BAL 29 Serious risk of fire due to burning debris and increased heat flux. Construction requirements for floors and subfloor supports, as well as more stringent requirements for external walls, doors, windows, verandahs and decks and non-combustible covering and ember-risk-lowering roof requirements as for lower BAL levels.

BAL 40 Increased exposure to flames. Construction requires using materials that are highly resistant to flames and eliminating risk from embers and radiant heat for the house and decking.

BAL FZ Flame zone risk represents a direct threat to buildings and residents and requires significant protective modifications to the structure and materials.

Meeting the standard

While debate about whether or not some areas are safe at all (and what are reasonable imposts to place on those building in bushfire risk zones), AS3959 has provided a useful guide for managing risk.

Specialist consultants, including rural fire services, are able to provide information about BAL risks and assess individual builds for a fee (online calculators are available to provide a guide). But popular misconceptions have arisen, including that concrete and steel are the only suitable materials for high-risk areas, particularly for vulnerable points, such as windows and doors. As shown by WoodSolutions, there are timbers suitable for all bushfire risks. And when it comes to windows and doors, some manufacturers don’t just meet the standard, they exceed it.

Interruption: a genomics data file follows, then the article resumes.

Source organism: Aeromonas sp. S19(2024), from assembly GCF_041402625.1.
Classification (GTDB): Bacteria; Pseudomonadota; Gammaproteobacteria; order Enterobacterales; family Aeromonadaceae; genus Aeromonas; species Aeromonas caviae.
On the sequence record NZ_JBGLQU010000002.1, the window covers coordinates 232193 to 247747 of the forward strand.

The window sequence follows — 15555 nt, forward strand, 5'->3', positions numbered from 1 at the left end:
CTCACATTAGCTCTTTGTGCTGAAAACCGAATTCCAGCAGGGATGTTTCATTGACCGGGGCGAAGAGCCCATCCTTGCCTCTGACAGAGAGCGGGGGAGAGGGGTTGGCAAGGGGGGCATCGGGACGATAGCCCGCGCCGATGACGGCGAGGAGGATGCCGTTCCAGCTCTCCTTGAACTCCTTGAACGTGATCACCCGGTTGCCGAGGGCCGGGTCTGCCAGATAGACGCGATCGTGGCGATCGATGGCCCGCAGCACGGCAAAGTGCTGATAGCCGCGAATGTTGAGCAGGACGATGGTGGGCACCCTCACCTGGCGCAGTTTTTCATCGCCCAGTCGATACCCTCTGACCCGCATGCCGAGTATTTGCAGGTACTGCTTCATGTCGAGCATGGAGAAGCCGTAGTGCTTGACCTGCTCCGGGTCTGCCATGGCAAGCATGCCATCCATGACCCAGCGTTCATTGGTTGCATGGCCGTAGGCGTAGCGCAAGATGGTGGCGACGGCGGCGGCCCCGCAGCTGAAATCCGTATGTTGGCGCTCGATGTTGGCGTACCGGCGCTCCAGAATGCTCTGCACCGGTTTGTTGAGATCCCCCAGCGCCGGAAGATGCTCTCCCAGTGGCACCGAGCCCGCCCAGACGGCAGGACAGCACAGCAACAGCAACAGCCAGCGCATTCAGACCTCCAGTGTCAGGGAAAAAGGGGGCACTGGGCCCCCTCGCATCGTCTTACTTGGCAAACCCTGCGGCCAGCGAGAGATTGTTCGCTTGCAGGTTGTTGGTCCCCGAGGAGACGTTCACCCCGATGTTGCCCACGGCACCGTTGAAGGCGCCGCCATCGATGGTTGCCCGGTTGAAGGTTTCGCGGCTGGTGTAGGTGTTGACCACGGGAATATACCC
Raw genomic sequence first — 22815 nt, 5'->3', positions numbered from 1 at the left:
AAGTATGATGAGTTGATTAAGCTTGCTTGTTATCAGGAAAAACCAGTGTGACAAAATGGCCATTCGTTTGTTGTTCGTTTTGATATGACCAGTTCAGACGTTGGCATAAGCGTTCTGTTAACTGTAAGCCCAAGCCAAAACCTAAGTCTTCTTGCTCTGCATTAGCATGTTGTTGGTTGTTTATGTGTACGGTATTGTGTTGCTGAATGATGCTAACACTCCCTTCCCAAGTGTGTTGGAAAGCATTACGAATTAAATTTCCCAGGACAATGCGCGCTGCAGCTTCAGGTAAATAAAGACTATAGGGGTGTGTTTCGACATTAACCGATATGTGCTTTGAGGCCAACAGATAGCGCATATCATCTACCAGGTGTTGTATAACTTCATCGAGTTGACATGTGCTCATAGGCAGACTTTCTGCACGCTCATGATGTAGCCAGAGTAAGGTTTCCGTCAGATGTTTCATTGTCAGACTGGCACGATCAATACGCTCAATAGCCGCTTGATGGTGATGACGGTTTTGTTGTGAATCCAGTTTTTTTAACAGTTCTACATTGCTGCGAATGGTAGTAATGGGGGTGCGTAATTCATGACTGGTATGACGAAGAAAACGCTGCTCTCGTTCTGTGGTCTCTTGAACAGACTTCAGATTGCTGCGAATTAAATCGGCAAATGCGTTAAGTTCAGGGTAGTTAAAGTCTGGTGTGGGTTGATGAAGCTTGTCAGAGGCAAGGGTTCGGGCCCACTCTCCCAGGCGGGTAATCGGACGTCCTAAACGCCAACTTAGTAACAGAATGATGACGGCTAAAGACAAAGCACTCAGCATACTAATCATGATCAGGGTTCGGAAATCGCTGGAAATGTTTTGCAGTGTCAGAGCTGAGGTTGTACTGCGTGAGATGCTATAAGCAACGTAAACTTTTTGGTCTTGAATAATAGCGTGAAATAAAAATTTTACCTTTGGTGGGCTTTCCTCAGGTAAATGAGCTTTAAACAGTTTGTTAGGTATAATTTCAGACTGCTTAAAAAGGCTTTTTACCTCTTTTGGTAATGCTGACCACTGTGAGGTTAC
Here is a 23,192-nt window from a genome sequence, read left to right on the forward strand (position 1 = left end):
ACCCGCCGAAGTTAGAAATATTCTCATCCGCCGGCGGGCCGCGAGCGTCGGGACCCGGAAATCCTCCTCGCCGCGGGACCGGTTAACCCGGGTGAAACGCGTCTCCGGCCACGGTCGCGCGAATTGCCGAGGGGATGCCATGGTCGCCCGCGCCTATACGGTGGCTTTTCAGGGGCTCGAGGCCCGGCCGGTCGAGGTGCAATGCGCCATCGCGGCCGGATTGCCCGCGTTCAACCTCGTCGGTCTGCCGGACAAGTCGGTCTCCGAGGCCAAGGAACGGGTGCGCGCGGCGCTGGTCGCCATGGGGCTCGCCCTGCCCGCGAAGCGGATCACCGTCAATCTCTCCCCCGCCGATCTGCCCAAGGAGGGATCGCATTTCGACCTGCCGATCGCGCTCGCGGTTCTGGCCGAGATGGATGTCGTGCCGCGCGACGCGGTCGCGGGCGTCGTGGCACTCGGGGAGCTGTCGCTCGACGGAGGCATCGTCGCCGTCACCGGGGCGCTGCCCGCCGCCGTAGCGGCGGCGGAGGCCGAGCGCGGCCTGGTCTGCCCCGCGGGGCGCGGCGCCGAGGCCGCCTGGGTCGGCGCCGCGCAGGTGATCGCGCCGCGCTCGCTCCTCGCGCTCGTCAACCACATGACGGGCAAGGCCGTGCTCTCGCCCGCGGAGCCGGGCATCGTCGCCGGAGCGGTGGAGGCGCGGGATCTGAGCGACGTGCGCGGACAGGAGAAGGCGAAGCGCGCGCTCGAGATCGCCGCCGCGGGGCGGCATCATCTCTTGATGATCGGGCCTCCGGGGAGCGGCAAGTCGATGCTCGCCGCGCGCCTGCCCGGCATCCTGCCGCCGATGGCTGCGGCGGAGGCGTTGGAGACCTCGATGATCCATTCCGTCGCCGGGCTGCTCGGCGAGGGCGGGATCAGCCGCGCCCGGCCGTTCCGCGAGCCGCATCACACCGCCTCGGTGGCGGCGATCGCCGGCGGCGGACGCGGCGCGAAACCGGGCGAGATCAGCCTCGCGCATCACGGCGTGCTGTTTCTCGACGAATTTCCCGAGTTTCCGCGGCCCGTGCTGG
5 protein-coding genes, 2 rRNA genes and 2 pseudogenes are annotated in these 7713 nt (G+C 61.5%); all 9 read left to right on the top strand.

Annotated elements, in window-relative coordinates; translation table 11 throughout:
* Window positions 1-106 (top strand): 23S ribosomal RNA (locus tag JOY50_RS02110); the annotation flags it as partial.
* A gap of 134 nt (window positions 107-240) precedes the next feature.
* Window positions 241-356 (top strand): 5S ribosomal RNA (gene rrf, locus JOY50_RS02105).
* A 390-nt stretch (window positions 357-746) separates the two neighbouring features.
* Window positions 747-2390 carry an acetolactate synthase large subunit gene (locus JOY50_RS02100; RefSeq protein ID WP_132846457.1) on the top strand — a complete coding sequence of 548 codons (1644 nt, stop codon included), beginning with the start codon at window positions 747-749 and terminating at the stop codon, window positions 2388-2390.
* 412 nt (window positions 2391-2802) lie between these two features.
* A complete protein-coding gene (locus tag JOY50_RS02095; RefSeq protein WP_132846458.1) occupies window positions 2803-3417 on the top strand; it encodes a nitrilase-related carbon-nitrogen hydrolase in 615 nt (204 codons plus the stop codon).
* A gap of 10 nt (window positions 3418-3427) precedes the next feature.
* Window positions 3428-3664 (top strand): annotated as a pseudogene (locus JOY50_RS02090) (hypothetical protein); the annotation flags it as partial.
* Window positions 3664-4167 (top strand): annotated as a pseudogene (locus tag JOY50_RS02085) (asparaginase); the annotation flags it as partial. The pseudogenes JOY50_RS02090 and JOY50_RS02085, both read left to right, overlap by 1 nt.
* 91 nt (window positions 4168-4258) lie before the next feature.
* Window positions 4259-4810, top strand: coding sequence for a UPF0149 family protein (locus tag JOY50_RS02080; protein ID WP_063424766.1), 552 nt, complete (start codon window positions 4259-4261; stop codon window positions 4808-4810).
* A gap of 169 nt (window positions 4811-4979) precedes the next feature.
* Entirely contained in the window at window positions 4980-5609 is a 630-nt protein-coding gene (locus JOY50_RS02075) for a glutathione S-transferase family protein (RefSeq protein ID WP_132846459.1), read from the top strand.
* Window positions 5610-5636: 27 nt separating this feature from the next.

Paarhammer Windows and Doors had a strong reputation for environmentally friendly insulated products before the Black Saturday fires. But witnessing the massive destruction in areas such as Kinglake and Marysville, they decided to test their windows for BAL 40.

“We got through without any problems at all,” says Edith Paarhammer, manager of marketing and business development at the family-owned company. “Later, there was government funding available to develop flame zone windows. While we didn’t receive any funding, we decided to go ahead on our own anyway and build BAL FZ windows and doors and had those tested as well.”